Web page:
The rains came and Georgetown was under water for all of November 27, last. Schools closed their doors and many businesses simply declined to serve the public. At this time of the year when businesses in the city make fifty percent of their profits to keep the doors closed would have been a terrible blow.
Days after the flood we are hearing that the main opposition party, A Partnership for National Unity, and the City Council as it is now constituted, must accept all the blame. They are the parties responsible for the administration of the city. At least that is what the government would want the nation to believe.
When local government elections were held in 1994, Hamilton Green, then the former Prime Minister in the People’s National Congress administration, had formed his own political party which he called A Good and Green Guyana (GGG). He had opted for a direct clash with the leader of the PNC, Desmond Hoyte, to take on the PNC. He won. He beat the PNC at the polls.
Today, with Hamilton Green being a former high official of the PNC, the government is contending that the PNC is really in charge of the council, especially since the Mayor is now once more a member of the main opposition party.
What is worthy of note is that the government is bent on its policy of ‘us and them’ with the latter being the main opposition political party. At the weekly press conference of the ruling party the Minister of Local Government made some interesting observations. For one, he claimed that the council’s inability to dispose of the garbage on the streets led to the flooding.
There might have been some garbage piles but were these blocking the drains and the outfall channels? And did the city council have the wherewithal to remove the garbage piles? The council always says that it does not have enough money to manage its affairs.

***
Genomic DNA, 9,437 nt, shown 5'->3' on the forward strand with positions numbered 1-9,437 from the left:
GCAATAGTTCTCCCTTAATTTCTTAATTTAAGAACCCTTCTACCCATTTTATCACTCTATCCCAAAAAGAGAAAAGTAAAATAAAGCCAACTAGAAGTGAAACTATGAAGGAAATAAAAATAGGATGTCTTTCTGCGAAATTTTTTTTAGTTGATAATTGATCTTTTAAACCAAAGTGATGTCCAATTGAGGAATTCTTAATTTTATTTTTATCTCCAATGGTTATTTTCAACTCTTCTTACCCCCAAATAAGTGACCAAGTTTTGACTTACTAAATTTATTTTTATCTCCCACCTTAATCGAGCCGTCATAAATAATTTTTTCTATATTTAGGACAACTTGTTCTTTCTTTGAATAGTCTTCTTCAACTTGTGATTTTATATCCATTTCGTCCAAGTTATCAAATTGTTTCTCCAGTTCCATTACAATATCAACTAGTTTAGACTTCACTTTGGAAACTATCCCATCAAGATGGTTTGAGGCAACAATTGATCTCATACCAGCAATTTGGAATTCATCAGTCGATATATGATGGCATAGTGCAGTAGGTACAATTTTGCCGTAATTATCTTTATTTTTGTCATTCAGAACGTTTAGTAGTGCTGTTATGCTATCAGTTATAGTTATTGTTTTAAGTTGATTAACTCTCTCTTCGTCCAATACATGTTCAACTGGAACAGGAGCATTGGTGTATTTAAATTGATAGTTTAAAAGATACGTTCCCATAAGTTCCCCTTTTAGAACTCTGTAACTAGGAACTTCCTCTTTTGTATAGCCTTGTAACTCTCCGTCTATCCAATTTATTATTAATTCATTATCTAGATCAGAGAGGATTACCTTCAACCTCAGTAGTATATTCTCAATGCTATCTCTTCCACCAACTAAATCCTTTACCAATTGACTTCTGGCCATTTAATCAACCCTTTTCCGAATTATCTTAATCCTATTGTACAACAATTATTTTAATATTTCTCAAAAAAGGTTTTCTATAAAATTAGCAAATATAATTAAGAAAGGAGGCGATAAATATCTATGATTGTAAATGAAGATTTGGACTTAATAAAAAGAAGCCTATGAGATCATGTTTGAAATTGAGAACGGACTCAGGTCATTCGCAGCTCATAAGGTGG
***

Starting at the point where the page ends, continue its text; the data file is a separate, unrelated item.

For one, the council wanted to introduce an environment tax. It recognised that most of the garbage in the city was left behind by people from outside the city. At the same time Styrofoam was the imported product so City Hall wanted to tax this product. A tax was implemented but the government collected it.
Then there was the process to collect the garbage. There was a time when the council was equipped for garbage removal in the city. It had a fleet of garbage trucks and it had its incinerator. Nothing lasts forever. The council had a mechanical section but no money to buy spares. The trucks went the way of the garbage, in the compound of the incinerator.
The government may have a case in point when it says that City Hall is responsible for its own predicament. It lags behind in its rate collection. The Ministry of Local Government says that the council collects about thirty per cent of the available revenue.
But having said that, the council cannot do much to collect the collectable. If it opts to move to the courts the ratepayers have options. They can hire a lawyer who would stall the process. The very court process is so slow that by the time the case comes around the litigant may not even be around.
City Hall has tried from time to time to regularize the rate collection but at each turn the government has moved to keep the rate at the existing levels. On Monday the Local Government Minister said why. The council cannot collect the money at its disposal so it should not be gifted more.
When all is said and done the government keeps the council in check by making it impossible for the council to even try to be independent. The Town Clerk sacked a garbage disposal unit at a time when there was a crisis, when garbage piled up. The government approved and City Hall was in a bind. It had to remove the garbage with what it had, because the government said so.
And so the flood came.
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